What does Baccarat’s Edge Sorting mean?

The classic favorite casino game of none other than James Bond, 007, is baccarat, or more precisely one type of it called chemin de fer. Although baccarat may not be of interest to many contemporary casino enthusiasts, the majority of whom play online, it nevertheless has an air of old-fashioned grandeur. The game’s simplicity and extremely low house edge—the casino’s advantage over the player—make it handy when played in an online casino, but naturally, you won’t see Bond using his laptop at home to play a few hands.

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Since he is James Bond, the fictional English agent is usually seen playing this traditional casino game at Monte Carlo or another opulent real casino, and he almost always wins. However, baccarat is one game where you don’t have to be a quasi-superhero to win.

A strategy called edge sorting may be used to baccarat and, theoretically, other card games as well, allowing the player to theoretically gain the advantage over the casino. This section will provide a quick explanation of edge sorting, discuss if it is permitted, and look at a notable case study involving eight-figure casino victories.

Describe Edge Sorting.

We shall presume that the reader is familiar with the rules of baccarat in order to discuss edge sorting. The most important thing to remember about the rules is that, just as in blackjack, there are differences in how high and low cards impact gaming and the probability that the player or the house will win.

The idea of edge sorting is to take advantage of minute variations in cards. Although all the cards in a deck may appear to be the same to the untrained eye, knowledgeable observers may really discern minute variations in the design on the card backs at the edges. Edge sorting is a technique used to take use of the fact that changes in the pattern may be observed with experience and awareness.

It is impossible for a player to learn every card in numerous decks due to the minute variations. Furthermore, it is not required because of the significance of high cards in the game. It suffices if the player can only recognize high cards. In order to do this, a player will want to make sure the dealer will completely flip the high cards.

This is the “sorting” part; the “edge” naturally stems from the fact that the distinctions are indicated on the card edges. An expert can easily distinguish high cards from other cards if all of the high cards are spun through 180 degrees. This offers them a significant advantage over the casino, reversing the house edge and making the game lucrative for them.

Of course, it’s no easy task to play the game flawlessly and notice these minute variations in the cards without raising suspicions. Naturally, there’s also the somewhat important matter of persuading the dealer to switch the cards you desire.

Sorting the Edges by Rotating the Cards

Edge sorting is impossible unless the player can induce the dealer to turn the cards—a move that some would even describe as trickery. This may even occur if the dealer is aware of the “scam,” but usually, players would fabricate a tale or superstition to suggest that a cooperative dealer who is not experienced in edge sorting does so without realizing how much help they are giving.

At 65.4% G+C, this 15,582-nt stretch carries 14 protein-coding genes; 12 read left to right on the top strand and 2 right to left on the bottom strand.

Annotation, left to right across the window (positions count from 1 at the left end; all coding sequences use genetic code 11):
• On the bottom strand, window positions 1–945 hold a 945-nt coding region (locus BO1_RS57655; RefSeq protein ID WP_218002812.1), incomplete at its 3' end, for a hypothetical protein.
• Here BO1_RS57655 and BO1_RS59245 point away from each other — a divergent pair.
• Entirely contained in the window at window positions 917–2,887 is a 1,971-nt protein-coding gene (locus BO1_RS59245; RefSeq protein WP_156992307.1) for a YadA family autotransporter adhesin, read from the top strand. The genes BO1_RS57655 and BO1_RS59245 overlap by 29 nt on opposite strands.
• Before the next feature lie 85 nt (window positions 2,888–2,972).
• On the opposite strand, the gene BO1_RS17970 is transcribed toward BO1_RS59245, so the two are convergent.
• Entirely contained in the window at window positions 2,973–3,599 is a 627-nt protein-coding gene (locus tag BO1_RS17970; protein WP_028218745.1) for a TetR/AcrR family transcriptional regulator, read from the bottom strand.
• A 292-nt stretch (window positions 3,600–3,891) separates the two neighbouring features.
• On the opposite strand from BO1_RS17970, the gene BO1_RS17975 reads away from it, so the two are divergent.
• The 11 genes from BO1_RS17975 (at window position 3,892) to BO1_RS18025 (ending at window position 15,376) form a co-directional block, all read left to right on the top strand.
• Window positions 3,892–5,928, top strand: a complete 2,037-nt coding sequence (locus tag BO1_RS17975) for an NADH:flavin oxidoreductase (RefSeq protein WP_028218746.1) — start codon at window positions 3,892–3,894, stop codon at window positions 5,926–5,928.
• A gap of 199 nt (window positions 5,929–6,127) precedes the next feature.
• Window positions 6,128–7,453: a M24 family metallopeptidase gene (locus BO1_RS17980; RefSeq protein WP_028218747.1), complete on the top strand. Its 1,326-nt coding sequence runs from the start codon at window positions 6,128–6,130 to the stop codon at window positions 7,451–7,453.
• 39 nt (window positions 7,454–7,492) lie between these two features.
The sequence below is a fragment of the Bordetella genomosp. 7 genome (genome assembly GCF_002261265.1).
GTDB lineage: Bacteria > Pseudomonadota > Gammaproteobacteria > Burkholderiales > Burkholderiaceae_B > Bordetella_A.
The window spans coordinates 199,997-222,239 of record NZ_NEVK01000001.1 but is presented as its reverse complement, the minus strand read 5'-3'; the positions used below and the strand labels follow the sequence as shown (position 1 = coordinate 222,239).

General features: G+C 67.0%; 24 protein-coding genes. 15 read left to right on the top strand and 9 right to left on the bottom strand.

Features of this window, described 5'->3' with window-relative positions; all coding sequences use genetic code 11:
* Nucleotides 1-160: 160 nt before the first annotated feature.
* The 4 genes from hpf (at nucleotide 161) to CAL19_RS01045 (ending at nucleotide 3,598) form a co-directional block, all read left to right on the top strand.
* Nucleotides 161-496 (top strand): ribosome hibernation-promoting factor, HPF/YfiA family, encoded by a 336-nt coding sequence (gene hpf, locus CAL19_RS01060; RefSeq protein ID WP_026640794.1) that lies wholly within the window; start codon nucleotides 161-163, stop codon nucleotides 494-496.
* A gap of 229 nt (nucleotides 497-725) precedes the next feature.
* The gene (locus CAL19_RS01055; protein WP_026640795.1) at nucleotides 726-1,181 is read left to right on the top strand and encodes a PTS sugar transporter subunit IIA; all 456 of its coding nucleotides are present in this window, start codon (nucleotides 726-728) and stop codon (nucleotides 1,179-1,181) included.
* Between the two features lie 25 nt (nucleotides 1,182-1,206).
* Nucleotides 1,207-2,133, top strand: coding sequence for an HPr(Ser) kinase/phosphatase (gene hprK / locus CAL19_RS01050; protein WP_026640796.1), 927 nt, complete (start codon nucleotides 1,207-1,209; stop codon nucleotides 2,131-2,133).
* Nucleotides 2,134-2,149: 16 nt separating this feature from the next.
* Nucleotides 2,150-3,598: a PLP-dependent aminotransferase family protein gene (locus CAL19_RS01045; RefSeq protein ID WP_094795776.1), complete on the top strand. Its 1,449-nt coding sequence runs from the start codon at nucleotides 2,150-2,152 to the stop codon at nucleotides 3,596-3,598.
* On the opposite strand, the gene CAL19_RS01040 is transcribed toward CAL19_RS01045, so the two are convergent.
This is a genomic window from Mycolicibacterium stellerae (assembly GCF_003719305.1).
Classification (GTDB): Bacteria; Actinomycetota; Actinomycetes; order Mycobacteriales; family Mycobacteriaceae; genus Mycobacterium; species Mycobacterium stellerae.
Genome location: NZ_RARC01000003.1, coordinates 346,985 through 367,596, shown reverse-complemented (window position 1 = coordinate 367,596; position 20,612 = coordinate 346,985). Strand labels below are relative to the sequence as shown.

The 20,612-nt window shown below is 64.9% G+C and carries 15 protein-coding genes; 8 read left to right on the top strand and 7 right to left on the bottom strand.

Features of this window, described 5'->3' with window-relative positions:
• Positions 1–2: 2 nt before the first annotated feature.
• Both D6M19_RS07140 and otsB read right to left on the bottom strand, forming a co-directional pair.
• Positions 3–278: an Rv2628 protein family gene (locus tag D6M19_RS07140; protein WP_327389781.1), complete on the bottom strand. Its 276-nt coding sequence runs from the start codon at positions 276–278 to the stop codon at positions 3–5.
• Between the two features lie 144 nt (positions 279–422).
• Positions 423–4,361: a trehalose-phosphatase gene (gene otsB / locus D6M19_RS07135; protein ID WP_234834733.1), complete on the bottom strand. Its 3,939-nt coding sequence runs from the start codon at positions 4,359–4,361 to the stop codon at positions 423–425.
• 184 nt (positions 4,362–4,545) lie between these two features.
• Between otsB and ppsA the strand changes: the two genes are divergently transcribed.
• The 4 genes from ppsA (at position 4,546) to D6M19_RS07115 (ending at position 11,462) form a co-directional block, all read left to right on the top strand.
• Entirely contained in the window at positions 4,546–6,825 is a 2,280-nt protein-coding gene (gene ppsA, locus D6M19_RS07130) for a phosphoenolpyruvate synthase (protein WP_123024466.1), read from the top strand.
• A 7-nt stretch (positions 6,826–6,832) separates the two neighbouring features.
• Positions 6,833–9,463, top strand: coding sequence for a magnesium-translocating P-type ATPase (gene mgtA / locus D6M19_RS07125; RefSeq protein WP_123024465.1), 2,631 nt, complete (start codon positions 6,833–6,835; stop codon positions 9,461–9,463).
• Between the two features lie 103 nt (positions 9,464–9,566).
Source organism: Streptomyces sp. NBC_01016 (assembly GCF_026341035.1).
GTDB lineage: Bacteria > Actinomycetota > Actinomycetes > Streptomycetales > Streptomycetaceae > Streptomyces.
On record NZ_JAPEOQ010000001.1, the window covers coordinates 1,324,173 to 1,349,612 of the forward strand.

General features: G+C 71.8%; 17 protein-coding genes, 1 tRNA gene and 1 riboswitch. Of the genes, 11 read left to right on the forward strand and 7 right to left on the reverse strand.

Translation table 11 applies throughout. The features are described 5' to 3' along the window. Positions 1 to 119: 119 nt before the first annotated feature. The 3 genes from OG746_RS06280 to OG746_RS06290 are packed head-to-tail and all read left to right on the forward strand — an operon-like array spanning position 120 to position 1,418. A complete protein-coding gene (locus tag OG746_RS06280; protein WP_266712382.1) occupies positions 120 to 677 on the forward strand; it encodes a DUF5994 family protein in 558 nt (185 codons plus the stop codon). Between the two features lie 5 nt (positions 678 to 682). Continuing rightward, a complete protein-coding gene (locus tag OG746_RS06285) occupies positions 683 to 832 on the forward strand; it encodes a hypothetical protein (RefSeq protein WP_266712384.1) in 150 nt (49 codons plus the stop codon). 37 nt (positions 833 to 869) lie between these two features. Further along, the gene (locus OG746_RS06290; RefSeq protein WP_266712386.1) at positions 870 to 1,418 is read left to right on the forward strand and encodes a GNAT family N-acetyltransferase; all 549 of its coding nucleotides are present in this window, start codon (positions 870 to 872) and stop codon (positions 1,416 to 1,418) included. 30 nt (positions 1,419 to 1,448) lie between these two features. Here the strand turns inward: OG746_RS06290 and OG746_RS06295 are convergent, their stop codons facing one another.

One strategy a player may employ is to assert that the dealer’s decision to turn a certain card or not is fortunate (or unfortunate). Typically, the player would play for lesser stakes for a longer amount of time until enough cards have been rotated (enough deck alterations have occurred) to give them the advantage over the house. They could up their bets at this point.

However, similar to blackjack card counting, such a blatant ruse usually raises suspicions, particularly if the player starts winning a lot of hands with the freshly increased bet. Because of this, more advanced strategies may be employed, including a player secretly inviting a partner to the table after the deck is prepared. Then, instead of raising the suspicions of the casino as much as a player who makes abrupt changes to their stake, the new player may just start betting huge right away.

However, because the house advantage in baccarat is so little, some edge sorting players could just take the hit on the hands they play as they go through the deck. They could win a little, a lot, or neither, but if they play frequently enough, their losses will generally be minimal. And most importantly, when the edge sorting is over, the major gains will more than make up for it.

Though it would seem that the casinos would tell their employees not to shuffle their cards, in general, the house prefers to keep the truth to itself by not acknowledging that there are methods (such card counting in blackjack or identifying wheel bias in roulette) by which it may be routinely beaten. In this case, people looking to take advantage of edge sorting will just try a different table or another casino. Of course, some dealers may be aware of it and might gently decline to rotate the cards.


Sorting by edge depends on the rotated cards staying that way. It may thus be classified as high or low only after a specific percentage of the cards have been flipped. Many casinos now have automatic shuffling machines; these are safe for players utilizing edge sorting since they do not rotate the cards (though the dealer may, of course, rotate them when they place them into the machine). Conversely, if the dealer shuffles the deck by hand, the cards can wind up rotating back again based on how they go about it.

Anyone trying to sort cards by edge must ensure that the cards stay oriented in the order they have been arranged. Once a sorted deck gets unsorted, edge sorting is no longer possible since the player will no longer be able to identify high cards before they are flipped over.